The first day I met him, he was
in my coffee shop on the corner
of St. George’s street.
It was Friday, at just gone 4pm
and I was drying latte glasses
putting them back on the shelf.
He could have gone
to McDonalds across the road for
‘Caution: Extra Hot’ coffee,
but he didn’t seem like the kind of
extra this or that guy.
The rain came down
like shards of fine, broken up,
smooth by the time it hit the ground.
Rain always made me want to dance,
but I had other glass to clean.
It spotted his grey zip up,
with a hood he never took shelter in.
The ends of his long hair,
rat like and straight
down his back.
Hands dug deeply
into his pockets, he ordered a
I asked, ‘what kind?’
And he shrugged.
Most people ask for
A skinny shot extra hot combination
lock to unlock their tired eyes
and mac computers sitting hunched,
so over, hung, over,
one by one like single strands of unnumbered days,
wired up to their life support
with spaghetti strap beat makers.
But he just looked at me
With his brown eyes
Like he just needed something,
And so I poured him a coffee.
I made him my favourite.
A caramel macchiato,
Sweet and to the point.
He paid in silvers and sat
at the window
counting the droplets on
the smeared window pane.
He even took out a notebook
and pen, a walking cliché
except for his hair.
His hair, I liked.
I served a trickle of other
non-people, and eventually forgot
all about him
sitting in the corner of my coffee shop, half hidden by
A peace lily
until just before closing when I had finished cleaning
the glass. He got up and returned his cup.
And I watched him go, reaching
for the handle.
‘Hey,’ I called after him.
He turned, biting his lip gently.
‘Got time for another?’
He shuffled, momentarily.
‘On the house.’
With a smile, he sat
at the bar, I placed down the last glass
on my shelf, fresh and warm from the dishwasher.
We laughed and talked
about our pasts, our backgrounds
in music. I thought about how I would find
the words to write all of this down.
‘Aren’t we just a pair of clichés?’ I laughed.
He shook his head, sliding over a piece
of his heart
with his name and number
tattooed onto: our fingertips touched.
‘Stories always have to begin somewhere.’
He showed me the West End.
We walked, arms linked, side by side, together, smiling
up at the lights, darting between
the dark clouds spitting
into our eyes.
‘Somehow, it’s always raining,’ I mused,
thinking about other places
he might take me.
shots of single malt
our expensive taste
of what was not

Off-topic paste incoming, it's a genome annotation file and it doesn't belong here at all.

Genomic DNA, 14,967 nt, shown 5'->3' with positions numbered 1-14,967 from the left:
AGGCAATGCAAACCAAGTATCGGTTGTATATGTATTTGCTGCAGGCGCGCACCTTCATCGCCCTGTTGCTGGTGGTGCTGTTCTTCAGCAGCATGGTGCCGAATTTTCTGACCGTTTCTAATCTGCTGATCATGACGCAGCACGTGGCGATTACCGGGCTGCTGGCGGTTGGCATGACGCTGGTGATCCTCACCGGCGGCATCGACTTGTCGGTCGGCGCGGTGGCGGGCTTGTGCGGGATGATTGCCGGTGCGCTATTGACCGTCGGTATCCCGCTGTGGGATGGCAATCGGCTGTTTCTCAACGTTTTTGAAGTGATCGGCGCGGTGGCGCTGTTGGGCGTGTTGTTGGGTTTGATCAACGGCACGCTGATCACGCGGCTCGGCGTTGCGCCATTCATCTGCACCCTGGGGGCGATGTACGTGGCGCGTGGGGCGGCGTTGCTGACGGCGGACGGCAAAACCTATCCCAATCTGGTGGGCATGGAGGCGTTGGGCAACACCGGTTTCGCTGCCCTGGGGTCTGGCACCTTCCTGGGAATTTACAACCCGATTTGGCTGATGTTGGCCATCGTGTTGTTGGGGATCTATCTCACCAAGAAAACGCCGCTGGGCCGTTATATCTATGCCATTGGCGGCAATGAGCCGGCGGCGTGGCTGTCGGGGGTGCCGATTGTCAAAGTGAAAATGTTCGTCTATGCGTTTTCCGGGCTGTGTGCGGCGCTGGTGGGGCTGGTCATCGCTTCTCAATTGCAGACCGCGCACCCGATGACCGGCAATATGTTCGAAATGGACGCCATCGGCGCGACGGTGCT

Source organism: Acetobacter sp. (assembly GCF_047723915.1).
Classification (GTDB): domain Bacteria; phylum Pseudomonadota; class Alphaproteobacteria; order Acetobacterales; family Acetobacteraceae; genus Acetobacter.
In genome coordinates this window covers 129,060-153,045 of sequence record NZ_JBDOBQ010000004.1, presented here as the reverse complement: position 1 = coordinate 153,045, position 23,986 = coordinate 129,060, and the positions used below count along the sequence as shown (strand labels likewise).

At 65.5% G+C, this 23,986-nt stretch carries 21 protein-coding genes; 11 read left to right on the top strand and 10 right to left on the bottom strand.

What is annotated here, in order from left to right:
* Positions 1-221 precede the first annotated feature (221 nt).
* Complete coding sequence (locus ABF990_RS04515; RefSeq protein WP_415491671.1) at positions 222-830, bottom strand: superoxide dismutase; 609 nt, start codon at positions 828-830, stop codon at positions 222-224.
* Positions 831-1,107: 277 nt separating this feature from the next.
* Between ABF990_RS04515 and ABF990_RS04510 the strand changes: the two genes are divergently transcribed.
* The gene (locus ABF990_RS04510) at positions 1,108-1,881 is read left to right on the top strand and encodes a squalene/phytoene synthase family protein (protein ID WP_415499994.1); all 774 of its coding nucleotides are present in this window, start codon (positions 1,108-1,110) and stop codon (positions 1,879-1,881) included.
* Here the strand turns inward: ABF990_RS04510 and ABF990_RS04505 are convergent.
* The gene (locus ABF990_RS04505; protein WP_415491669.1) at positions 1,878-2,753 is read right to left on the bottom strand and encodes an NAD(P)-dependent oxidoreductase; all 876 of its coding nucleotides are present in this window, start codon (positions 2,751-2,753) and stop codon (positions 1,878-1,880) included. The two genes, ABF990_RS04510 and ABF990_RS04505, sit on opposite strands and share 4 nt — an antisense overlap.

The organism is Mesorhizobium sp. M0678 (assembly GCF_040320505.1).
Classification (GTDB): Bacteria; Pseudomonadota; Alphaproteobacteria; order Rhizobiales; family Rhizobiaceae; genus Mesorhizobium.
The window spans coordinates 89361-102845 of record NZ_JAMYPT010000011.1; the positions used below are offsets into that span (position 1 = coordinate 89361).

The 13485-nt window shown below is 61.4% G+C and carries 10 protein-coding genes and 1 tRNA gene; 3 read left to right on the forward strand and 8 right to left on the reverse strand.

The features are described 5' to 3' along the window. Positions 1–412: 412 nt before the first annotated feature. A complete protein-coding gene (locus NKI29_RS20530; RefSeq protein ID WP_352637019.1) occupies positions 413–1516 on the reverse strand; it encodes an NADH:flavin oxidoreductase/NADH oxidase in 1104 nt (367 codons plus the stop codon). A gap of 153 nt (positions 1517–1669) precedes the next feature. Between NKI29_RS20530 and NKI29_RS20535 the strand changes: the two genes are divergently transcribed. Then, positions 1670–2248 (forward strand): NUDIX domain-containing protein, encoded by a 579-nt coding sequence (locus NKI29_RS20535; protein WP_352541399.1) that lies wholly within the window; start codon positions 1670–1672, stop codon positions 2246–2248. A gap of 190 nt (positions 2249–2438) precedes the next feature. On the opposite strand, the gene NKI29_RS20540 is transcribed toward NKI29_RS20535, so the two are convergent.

smoke and mirrors,
fake names, dinner and a show.
We skipped the show
to walk along the thames,
dropping pencil to paper scratched
dreams and fears
into: the current.
We watched them float
away, holding the idea
of them in our mouths, the same warm taste
of the day we’d had. And even then
I missed him. I missed the way he didn’t
even need to look at me before
his hand held mine. I knew then.
I knew I wanted to tell him
what was written on my
float away dream.
How I’d found the words
to write and tell, how all of this began.
In the sea air, I breathe
him in, and feel
the weight clasping against my back
bone. The shore whispers,
“he’s gone, he’s gone, he’s gone,”
and I throw stones to silence
them, until my arm aches.
First was his throat,
sore, and with the occasional tissue,
covered in blood. His light,
The second, when he could not express
his need for solace
in the dim darkness
of his bedroom,
where the curtains hung limp
like peeled skin.
I just lay beside him,
my arms wrapped around
and entwined my fingers in his silky hair.
But that was just. It.
I knew then, the moment
the first strand came apart, still laced
through my fingertips.
I knew then how he would leave me.
And how the day I met him
could never be described as a tragedy
and how it could never be a loss,
because from him, I had gained more
than a life, more
than his heart, more
than just another cup of coffee.
This time I didn’t need to find the words.
And neither could he.
‘Our lives in turn will always become great stories; it’s just finding the person to pass it on that matters.’
The sea never gave me any comfort.
Not before today.
But somehow it tells me,
with the gentle to and fro of the tide,
that nothing in this world will ever really leave us,
and if it does, it will always come back,
one way or another.